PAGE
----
This Feb. 22, 2018, file photo shows an Airbnb logo during an event in San Francisco. Home-sharing site Airbnb posted a $3.9 billion loss in the fourth quarter of 2020 as it suffered from the pandemic downturn in travel and recorded one-time costs for becoming a public company. (AP Photo/Eric Risberg, File)
Home-sharing site Airbnb posted a $3.9 billion loss in the fourth quarter of 2020 as it suffered from the pandemic downturn in travel and recorded one-time costs for becoming a public company.
In results released Thursday — Airbnb's first as a publicly traded entity — the company took a charge of $2.8 billion for stock compensation related to the IPO. A year earlier, Airbnb lost $352 million.
Revenue fell 22% to $859 million in the quarter that ended Dec. 31. That was still more than analysts expected, according to a FactSet survey, and a far smaller percentage decline than reported by rivals Expedia, Tripadvisor and Bookings Holdings.
Airbnb declined to offer a forecast for 2021 profit and revenue. Company executives said they are upbeat about a recovery, but they said the unknown pace of vaccinations make it difficult to know how quickly people will be willing to travel. The company did say revenue will not decline as much in the current quarter as it did in the fourth quarter of last year.
In late January, Airbnb said a survey it commissioned showed that just over half of Americans have already booked a trip or plan to travel this year.
Since the start of the pandemic, Airbnb has shifted its focus to beach towns and mountain destinations — outdoorsy places where the risk of contracting the coronavirus is perceived to be lower. The company expects rentals in big cities to come back last.
It has also slashed costs and jobs to ride out the pandemic, much like airlines and others in the travel industry.
CEO Brian Chesky said his company will benefit from changes in travel and jobs as many people work from somewhere other than the office — maybe a rental far from home.
“When travel comes back, we believe it will look different than before,” Chesky said on a call with analysts. “People are living more nomadically. Some people are taking longer-term stays, one or two months at a time in Airbnb.”
The company is counting on adding hosts. It believes that people who book long-term rentals will also turn to Airbnb to rent their empty homes.
For all of 2020, Airbnb lost nearly $4.6 billion including the charge for stock-based compensation and a separate charge of $827 million for stock warrants tied to a loan. That compared with a 2019 loss of $674 million. Even as revenue increased, the company also lost money in 2017 and 2018 as it spent heavily on marketing and technology and added new lines to the business.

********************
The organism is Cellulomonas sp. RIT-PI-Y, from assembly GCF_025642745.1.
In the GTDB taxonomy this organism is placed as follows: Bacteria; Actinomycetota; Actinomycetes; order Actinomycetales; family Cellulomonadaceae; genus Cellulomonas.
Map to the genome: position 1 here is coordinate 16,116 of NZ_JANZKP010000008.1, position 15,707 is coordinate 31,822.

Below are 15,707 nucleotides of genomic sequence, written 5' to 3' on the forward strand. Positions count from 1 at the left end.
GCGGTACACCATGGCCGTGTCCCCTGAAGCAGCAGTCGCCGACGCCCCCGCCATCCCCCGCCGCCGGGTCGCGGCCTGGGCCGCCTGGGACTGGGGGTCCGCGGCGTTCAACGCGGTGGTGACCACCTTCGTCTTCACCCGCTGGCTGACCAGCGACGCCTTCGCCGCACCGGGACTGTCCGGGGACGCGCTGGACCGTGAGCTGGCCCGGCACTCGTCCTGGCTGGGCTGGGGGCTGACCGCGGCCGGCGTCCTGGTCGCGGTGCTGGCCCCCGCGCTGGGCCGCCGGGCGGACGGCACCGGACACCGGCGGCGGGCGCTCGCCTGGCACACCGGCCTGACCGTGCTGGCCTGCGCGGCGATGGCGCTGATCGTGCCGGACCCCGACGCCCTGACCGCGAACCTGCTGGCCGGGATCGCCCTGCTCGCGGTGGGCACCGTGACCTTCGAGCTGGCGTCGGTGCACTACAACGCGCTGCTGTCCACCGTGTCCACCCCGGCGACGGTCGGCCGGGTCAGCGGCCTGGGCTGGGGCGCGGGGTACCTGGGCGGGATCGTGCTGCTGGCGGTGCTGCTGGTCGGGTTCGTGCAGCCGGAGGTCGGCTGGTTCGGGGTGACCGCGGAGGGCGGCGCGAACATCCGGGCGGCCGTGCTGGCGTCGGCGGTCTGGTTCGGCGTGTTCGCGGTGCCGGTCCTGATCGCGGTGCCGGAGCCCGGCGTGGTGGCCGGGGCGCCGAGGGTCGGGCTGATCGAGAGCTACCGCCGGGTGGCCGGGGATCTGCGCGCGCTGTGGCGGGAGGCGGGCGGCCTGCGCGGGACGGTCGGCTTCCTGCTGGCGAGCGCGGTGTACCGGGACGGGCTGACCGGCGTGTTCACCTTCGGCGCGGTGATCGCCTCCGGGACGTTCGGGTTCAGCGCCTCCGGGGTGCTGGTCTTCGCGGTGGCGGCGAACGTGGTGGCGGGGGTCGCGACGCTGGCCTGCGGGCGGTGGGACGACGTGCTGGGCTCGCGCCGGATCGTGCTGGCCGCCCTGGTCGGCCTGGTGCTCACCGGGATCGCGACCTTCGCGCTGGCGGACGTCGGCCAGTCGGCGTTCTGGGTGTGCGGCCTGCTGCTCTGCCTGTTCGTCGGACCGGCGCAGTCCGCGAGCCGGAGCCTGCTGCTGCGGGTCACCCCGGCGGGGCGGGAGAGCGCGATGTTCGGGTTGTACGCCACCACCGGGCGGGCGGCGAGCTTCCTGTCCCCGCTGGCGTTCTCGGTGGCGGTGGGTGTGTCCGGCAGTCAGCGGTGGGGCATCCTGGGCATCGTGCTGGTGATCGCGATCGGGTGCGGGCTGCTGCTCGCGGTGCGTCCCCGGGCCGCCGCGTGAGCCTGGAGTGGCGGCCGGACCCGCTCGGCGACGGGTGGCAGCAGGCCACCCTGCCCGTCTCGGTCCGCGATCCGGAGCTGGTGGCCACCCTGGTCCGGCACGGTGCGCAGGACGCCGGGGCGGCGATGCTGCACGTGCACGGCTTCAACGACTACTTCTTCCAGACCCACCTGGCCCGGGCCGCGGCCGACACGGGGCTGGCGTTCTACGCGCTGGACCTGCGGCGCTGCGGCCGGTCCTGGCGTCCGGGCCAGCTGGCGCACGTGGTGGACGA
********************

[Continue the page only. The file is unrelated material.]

Despite the years of losses, Airbnb generated sky-high expectations from investors, which led to a winning debut on the stock market in December, when its shares more than doubled the San Francisco-based company’s target price and gave it a valuation of just over $100 billion. At $3.7 billion, it was the biggest U.S. IPO in 2020, according to Renaissance Capital.
Airbnb faces challenges, including opposition from hotels. Some cities have stepped up restrictions on short-term rentals. Critics say Airbnb contributes to higher rents and home prices in some markets. Some of the company’s hosts aren’t just sharing their homes, they are turning them into businesses catering to tourists, reducing the supply of housing for local residents, according to some researchers.
Before the release of financial results, the company's shares fell 9.1% to close at $182.06. They rose less than 1% in after-hours trading.
David Koenig can be reached at twitter.com/airlinewriter 7 Food Stocks That Are Leading Through Innovation
It might be easy to dismiss food stocks with so many restaurants still struggling to recover from the global pandemic. But food stocks are a broad category that includes not only the way food is consumed but the way it’s made. In 2020, sustainability and a focus on climate change continue to be important trends in this sector.
Another trend to look at is the ability of companies to deliver food to consumers. It’s not surprising that some of the biggest winners in the pandemic are the restaurants that already had a strong digital presence. Consumers' ability to have a contactless experience from start to finish has been a catalyst for some stocks.
Not surprisingly, those are also the trends that create an opportunity for investors looking to dabble in food stocks. As you look to resetting your portfolio for 2021, it may be time to take a bite out of some of these stocks.
With that in mind, we’ve put together this special presentation that identifies seven food stocks that you should consider adding to your portfolio. In addition to gaining exposure to this sector, some of these stocks present the opportunity for industry-beating gains.
View the "7 Food Stocks That Are Leading Through Innovation"
Companies Mentioned in This Article
Compare These Stocks
Add These Stocks to My Watchlist